While I’ve recounted my first manual job in the blog Small Town Resume, I haven’t described my first entrepreneurial venture as a kid. My grandparents, who retired from farming by the time I was in elementary school, took their hobby of crafts and began participating in craft shows. My grandfather made miniature replica horse and wagons and my grandmother made painted wooden crafts. At the same time – when I was 8 or 9 – I was into friendship bracelets and worry dolls.

When my collection outgrew what was acceptable for my own use, and when all of my friends had been appropriately outfitted with a friendship bracelet made with their favorite colors and had a worry doll in their image, I began selling them at the craft shows my grandparents attended. Because the shows were usually during school days or farther than I would go on a weekend, I would make sure that my grandparents had a solid inventory before heading off to the next show. They would return and give me any remaining inventory and my payment. I’d like to tell you that this ended up covering my college tuition or my designs were picked up by a national brand, but no, I simply had a bit of spending money, which was usually spent at JoAnn Fabrics to replenish my supplies.

I was always creating as a kid. It helped that my parents were also creators. My dad is a county fair grand champion cross stitcher and my mom sews, cooks, and makes seasonal crafts to be admired. I continued to create as I left small town for college and beyond – whether it was making a collage to put on my dorm room wall, pillows for my first apartment, or pictures for my baby’s nursery.

Somewhere in the past 7 years when my life has been consumed with motherhood, my creativity has taken a backseat. Then, one day this spring, I realized that creating is part of who I am and that my daughters were following suit. After my oldest daughter had a meltdown when she didn’t win a plush donut at an amusement park, I told her she could use her allowance to buy one. We found some online, but they were either too small, too big, too low quality, or too expensive. That’s when my husband looked at me and said “you can sew, why don’t you make one”. Typically, in a previously sleep deprived state, I would have looked at him like he was crazy. This time, I said “sure, let’s do it”. A trip to JoAnn Fabrics and a week later, my kids had their very own donuts.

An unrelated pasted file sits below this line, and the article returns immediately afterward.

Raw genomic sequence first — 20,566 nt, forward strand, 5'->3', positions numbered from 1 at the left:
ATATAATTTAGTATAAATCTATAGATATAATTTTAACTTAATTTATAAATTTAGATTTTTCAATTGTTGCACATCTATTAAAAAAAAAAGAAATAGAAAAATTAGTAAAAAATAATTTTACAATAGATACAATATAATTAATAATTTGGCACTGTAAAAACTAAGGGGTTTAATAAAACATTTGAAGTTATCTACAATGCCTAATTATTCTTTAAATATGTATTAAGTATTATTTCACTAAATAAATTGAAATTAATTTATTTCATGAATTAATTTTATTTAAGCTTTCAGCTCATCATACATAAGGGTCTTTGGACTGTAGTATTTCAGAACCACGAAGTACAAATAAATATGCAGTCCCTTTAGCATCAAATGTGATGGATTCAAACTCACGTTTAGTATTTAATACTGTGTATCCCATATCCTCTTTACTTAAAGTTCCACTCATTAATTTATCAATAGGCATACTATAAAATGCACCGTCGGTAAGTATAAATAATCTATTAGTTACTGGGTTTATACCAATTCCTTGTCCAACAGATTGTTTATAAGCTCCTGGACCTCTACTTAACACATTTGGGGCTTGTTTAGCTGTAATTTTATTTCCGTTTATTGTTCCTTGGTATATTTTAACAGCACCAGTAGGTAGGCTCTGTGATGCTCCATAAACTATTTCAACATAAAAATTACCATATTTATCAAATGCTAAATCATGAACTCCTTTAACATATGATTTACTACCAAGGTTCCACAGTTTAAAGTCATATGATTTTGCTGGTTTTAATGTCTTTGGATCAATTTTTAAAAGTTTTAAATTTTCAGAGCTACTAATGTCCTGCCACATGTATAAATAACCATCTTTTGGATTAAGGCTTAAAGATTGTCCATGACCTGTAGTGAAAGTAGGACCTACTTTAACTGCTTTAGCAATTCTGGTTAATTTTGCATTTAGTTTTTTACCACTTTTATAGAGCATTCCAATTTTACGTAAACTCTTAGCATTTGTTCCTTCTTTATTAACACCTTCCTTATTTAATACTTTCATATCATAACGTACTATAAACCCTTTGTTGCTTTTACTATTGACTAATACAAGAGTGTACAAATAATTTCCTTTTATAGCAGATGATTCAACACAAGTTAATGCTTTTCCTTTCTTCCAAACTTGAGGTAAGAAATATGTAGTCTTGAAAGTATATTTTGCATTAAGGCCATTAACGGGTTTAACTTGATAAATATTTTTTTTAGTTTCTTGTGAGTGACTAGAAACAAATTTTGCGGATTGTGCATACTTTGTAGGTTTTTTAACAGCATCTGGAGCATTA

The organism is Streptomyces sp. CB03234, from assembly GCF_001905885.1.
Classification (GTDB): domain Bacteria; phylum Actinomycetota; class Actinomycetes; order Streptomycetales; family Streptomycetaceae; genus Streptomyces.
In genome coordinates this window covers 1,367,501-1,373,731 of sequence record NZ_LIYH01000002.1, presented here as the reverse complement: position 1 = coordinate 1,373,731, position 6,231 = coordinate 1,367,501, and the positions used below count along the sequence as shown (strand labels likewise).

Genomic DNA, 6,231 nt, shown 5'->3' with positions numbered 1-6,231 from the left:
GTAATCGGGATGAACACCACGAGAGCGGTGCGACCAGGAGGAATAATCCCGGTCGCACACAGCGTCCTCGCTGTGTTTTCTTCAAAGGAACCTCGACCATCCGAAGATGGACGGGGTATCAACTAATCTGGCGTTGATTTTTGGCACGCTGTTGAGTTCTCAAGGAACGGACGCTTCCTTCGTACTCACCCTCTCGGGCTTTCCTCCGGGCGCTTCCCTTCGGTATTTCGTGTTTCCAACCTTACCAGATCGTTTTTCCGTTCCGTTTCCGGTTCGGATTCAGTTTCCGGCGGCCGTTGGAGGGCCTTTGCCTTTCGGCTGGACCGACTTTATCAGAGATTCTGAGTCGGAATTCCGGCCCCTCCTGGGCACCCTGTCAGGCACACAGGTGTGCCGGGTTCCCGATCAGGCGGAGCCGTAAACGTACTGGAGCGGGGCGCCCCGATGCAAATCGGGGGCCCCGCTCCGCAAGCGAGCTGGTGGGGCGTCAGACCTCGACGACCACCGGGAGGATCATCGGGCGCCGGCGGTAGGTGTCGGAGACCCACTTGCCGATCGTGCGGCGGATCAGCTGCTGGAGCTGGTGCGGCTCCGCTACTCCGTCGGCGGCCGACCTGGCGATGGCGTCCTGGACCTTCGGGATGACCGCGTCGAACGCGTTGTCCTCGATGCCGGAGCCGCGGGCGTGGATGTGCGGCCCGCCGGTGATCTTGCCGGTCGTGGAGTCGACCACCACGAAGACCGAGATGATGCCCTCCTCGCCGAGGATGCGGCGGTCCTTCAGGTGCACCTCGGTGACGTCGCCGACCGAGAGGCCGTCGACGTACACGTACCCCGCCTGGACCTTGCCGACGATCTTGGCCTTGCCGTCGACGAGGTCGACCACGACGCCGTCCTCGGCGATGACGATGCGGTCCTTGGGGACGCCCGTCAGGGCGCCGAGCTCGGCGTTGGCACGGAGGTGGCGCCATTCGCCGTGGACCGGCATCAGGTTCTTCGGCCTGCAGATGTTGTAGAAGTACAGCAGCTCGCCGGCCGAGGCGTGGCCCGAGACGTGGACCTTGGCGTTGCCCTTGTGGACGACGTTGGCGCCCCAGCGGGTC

Project Donut - Underway

Project Donut – Underway

My house looks like a disaster zone. In the kitchen, I have Rainbow Loom central. In the dining room I have Perler beads, puzzles and Legos. Typically my OCD or neat freak nature would have set in and everything would be in the appropriate bins, boxes and cabinets. But the experience making the donuts reminded me that I want to instill a sense of creating, as opposed to consuming, in my house. This allows me to see the disarray as a canvas in mid-painting.

Small Town Leadership lesson – We spend so much time consuming – both media and goods – that we’ve forgotten how important it is to create. The next time you can choose between buying or creating, try the create route. You may end up with a Pinterest fail, but you’ll have made a memory, and perhaps sharpened your creativity, along the way.

Natalie

Natalie

Small Town Leadership Founder; Natalie believes everything she needed to know to succeed in her career she learned by growing up in a town of 600 people. As a Certified Professional Coach and award-winning public speaker, she helps her clients and audiences make wherever they are feel like a small town. She lives in Dublin, Ohio with her husband, Rob, a professor at Ohio State and two little girls.

2 Comments

  • Mary says:

    Love your creativity blog. This is right up my alley or it was before my hands finally took its toll. These pillows are really great. What did you use to stuff them?

    • Natalie says:

      Thanks Mary! I used regular poly-fill for the stuffing. I was very happy how they turned out! They really wanted to bring them to CA, but we told them they wouldn’t fit in the luggage!

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